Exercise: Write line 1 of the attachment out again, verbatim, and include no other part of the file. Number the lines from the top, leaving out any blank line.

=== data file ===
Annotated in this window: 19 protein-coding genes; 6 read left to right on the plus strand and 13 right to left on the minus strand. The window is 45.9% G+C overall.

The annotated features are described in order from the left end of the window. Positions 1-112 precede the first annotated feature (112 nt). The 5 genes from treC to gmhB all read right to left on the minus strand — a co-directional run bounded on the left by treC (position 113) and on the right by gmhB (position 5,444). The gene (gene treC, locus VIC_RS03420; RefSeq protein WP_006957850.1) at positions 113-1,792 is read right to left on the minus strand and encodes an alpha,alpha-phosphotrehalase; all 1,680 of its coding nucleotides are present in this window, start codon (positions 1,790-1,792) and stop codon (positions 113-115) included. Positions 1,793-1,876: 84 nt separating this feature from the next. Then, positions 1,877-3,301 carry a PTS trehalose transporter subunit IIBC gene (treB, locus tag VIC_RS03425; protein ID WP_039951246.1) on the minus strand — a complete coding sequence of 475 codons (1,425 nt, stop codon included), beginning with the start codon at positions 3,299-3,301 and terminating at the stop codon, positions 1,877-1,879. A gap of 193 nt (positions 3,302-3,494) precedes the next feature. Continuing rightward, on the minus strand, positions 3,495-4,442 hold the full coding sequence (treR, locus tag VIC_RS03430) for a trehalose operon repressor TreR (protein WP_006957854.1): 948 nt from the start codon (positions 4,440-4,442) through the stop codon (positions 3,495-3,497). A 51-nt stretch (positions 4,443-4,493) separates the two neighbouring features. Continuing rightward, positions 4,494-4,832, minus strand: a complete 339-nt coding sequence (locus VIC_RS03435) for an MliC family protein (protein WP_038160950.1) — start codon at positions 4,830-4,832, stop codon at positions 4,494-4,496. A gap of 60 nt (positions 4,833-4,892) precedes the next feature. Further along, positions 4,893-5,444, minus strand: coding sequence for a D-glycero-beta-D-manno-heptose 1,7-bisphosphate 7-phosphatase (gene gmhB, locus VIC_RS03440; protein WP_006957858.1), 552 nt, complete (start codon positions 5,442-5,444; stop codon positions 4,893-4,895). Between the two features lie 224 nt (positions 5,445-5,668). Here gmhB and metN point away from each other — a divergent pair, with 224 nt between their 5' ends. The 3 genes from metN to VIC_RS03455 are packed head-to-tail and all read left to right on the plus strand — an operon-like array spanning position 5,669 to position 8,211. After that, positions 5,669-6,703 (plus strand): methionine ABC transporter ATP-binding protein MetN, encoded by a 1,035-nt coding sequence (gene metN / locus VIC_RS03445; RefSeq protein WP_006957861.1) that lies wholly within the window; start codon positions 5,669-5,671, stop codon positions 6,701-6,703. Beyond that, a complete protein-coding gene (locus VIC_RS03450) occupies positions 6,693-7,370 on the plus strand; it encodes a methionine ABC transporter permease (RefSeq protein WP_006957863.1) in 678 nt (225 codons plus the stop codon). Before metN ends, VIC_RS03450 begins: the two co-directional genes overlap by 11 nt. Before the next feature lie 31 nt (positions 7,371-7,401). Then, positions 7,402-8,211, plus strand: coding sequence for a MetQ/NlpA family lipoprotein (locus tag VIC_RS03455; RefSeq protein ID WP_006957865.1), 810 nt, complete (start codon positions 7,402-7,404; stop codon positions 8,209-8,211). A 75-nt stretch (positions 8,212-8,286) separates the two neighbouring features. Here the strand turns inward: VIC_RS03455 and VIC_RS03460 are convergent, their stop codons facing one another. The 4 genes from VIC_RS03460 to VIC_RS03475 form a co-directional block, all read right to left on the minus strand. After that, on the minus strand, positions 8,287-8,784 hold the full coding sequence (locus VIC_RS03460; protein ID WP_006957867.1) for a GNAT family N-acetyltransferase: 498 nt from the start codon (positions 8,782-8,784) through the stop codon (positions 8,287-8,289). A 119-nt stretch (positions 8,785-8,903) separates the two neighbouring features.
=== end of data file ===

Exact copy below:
Annotated in this window: 19 protein-coding genes; 6 read left to right on the plus strand and 13 right to left on the minus strand. The window is 45.9% G+C overall.